Book Review: Candy Freak by Steve Almond, And My Newfangled Understanding of the Mystical World of Candy Bars

I used to scorn candy as food for the fat. There was no culinary expertise to it – it was merely the gluttony of America realized. When I would see someone impulsively grabbing for a Snickers bar in the checkout lane at Wal-Mart, I’d think to myself, Wow. I wonder if he realizes he’s just eating a bunch of junk.

My eyes, however, have been opened to the delicacies of the candy world, the intricacies, the complexities, the awe-inspiring delectability…Candy Freak by Steve Almond is one of those books that changes you. Yes, it’s about candy, and maybe you think it beneath you (like I did at first), but the simple fact is that candy is more than just fat and sugar combined.

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Have you ever taken a moment to consider the major candy companies of today? There are three of them, all most likely very familiar to you – Nestle, Hersheys, and Mars. Essentially every candy bar you see in the grocery store is from one of those three candy companies. But this book dredges up the long lost days when the candy market was not monopolized by these power houses – when each area of the country had it’s own unique brand of candy. It’s sweets like these (the few that still exist) that are the kind to eat.

Almond makes it his mission in this book to tour as many of the small, family-owned candy companies as possible. And this added up to about five. So he tours the companies and he eats the candy and he describes the candy and oh….how hungry I was the entire time I went to read! He details the most obscure and delicious sounding candies from all over the country: the Valomilks of Kansas, the Idaho Spuds of Idaho, the Big Hunk, Rocky Road, and Abba-Zabba of California, and (to my utmost delight and excitement) the Twin Bings of Sioux City, Iowa, the very part of the country my husband is from!

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Apparently around here everyone knows about the Twin Bings. I, of course, a Southern girl at heart, had never heard of such a thing. When Almond described it it sounded kind of gross, too.

Imagine, if you will, two brown lumps, about the size of golf balls, roughly textured, and stuck to one another like Siamese twins. The lumps are composed of crushed peanuts  and a chocolate compound. Inside each of the lumps is a bright pink, cherry flavored filling.

I never have liked the fruit and chocolate combo. Fruit is such a natural, delicious, healthy thing that to smother it in chocolate just seems wrong. And the melding of the flavors never sat quite right with me. Along with the crushed peanuts, I just didn’t know what to think. My inner child was screaming in horror, but the new me, the one who likes to experiment with food, wanted secretly to find this candy bar and snarf it down.

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Lucky for me, I happened upon it while grocery shopping at Fareway yesterday. There it was, sitting on the bottom shelf of the candy rack in primordial glory, a beacon of hope for the unconventional amidst all the obvious bars –  Snickers and Milky Ways and 3 Musketeers. So I grabbed it, my first impulsive candy bar buy since…well, ever, actually. And I decided to conduct my own experiment, like Steve Almond did in his book.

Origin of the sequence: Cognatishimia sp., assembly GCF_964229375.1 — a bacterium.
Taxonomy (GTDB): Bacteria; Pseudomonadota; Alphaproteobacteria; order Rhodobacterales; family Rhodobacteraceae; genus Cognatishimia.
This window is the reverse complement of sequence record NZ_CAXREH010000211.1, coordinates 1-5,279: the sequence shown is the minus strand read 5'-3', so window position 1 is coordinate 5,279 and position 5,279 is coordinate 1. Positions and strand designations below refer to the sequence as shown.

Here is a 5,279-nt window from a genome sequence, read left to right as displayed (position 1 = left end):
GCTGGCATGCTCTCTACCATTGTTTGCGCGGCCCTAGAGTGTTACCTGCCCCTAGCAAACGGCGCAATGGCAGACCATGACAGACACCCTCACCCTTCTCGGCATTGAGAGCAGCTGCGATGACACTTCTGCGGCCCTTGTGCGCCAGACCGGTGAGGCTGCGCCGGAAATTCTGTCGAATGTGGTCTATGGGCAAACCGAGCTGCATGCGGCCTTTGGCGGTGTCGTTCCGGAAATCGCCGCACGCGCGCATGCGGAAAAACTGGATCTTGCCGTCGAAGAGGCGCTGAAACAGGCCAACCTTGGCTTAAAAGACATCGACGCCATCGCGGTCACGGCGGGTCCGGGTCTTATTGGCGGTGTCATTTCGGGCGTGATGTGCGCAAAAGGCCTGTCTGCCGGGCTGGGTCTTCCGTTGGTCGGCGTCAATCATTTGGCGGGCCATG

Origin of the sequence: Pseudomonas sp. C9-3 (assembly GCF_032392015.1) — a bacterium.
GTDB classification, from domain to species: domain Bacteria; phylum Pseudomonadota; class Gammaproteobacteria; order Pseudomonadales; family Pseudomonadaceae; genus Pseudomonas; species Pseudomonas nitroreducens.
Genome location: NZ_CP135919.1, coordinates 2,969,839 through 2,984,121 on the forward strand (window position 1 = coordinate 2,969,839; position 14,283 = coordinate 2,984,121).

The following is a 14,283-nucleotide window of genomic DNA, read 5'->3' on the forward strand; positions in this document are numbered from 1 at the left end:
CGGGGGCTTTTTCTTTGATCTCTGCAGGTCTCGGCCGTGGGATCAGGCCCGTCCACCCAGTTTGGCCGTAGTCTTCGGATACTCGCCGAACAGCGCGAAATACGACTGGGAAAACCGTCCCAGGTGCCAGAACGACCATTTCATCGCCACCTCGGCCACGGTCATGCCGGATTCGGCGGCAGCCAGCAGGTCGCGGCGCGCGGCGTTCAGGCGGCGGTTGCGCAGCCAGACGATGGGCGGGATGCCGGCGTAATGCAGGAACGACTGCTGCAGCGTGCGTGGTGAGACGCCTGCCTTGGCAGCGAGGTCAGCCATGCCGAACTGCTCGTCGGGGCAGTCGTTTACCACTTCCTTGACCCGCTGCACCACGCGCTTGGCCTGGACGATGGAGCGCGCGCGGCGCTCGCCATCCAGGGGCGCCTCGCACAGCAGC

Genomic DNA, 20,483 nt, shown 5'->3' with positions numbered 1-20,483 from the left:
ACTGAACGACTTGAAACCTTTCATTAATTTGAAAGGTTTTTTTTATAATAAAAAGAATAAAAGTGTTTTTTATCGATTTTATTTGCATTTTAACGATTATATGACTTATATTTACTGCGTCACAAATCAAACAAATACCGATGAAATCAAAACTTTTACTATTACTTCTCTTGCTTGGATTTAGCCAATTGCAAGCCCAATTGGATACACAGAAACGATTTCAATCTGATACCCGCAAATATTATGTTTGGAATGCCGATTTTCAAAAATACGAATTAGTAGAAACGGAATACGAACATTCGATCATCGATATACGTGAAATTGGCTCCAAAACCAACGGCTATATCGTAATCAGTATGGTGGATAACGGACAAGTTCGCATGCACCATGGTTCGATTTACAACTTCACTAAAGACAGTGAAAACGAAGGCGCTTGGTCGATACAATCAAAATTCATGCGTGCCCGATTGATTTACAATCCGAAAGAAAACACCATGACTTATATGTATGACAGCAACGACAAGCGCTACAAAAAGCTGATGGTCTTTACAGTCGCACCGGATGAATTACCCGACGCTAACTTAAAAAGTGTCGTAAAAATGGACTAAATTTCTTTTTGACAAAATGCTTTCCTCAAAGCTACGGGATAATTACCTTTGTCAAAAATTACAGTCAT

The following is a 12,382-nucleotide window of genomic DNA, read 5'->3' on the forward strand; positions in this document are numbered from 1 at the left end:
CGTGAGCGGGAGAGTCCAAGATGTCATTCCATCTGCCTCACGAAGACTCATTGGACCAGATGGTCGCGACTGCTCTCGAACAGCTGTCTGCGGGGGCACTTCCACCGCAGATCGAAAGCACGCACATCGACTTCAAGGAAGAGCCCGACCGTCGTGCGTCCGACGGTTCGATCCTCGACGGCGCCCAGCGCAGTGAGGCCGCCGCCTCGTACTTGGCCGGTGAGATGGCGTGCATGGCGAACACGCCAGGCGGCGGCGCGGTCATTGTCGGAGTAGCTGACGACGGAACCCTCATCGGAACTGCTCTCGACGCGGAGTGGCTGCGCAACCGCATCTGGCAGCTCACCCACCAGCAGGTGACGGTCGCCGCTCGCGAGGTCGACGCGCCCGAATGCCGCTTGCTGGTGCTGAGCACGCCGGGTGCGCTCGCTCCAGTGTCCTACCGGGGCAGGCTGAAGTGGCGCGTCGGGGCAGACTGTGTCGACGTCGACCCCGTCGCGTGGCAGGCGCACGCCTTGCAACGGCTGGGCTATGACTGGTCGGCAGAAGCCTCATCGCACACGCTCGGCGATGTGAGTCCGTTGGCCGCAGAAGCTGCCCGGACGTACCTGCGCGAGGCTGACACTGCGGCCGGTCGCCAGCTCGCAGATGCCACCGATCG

(I must say I was still slightly affronted when the cashier asked me if I wanted it left out, as if I was some candy-obsessed gourmand. I haven’t gone so far, lady. Of course you can put it in the bag. Geez.)

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So here it was, the Twin Bing, in my very living room. Healthy by no means, against my deepest beliefs about eating only what the body needs…I stared at the package for a while. It was pretty. Then I opened it and it wasn’t pretty.

But I took one bite and was hooked. It’s like Steve Almond says: “I had begun to relish (secretly) the salty zest of the peanuts, the sugary bite of the cream center, which called to mind cherry bubble gum…” There’s just something about it that is so different from your typical candy bar.

This is the type of candy I can justify eating, because at least people like Marty Palmer of Palmer’s Candy Factory in Sioux City, Iowa are real people, not chocolate making robots (which is how I picture Nestle, Hersheys, and Mars in my head, somehow). So you should definitely read Candy Freak, especially if you’re not too concerned about gaining weight in the week or so it will take to finish. I mean, now that I’m done with the book I’m no longer thinking about candy 24/7, so I’ve gotten back to my regular healthy routine 😉

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5 thoughts on “Book Review: Candy Freak by Steve Almond, And My Newfangled Understanding of the Mystical World of Candy Bars

  1. We drive through Sioux City at least once if not twice a year, and as soon as all the construction mess is done we will go back to stopping in. On our first stop we were lucky enough to get 2 boxes of “seconds” from the line, for a very good price. Ten pounds of goodness, even if it wasn’t exactly pretty.

  2. Nice blog! I am glad you liked the Twin Bing! If you are ever in Sioux City, I hope you come check our candy shoppe which holds a myriad of edible things. We are very proud to be one of the oldest family candy companies in the U.S.

    Thanks,
    Claire Palmer(6th generation of Palmer Candy)

    1. The Old Fashion candy shop is a favorite mine and use the excuse to visit it even more when we have company and they love it , too

      Cathleen

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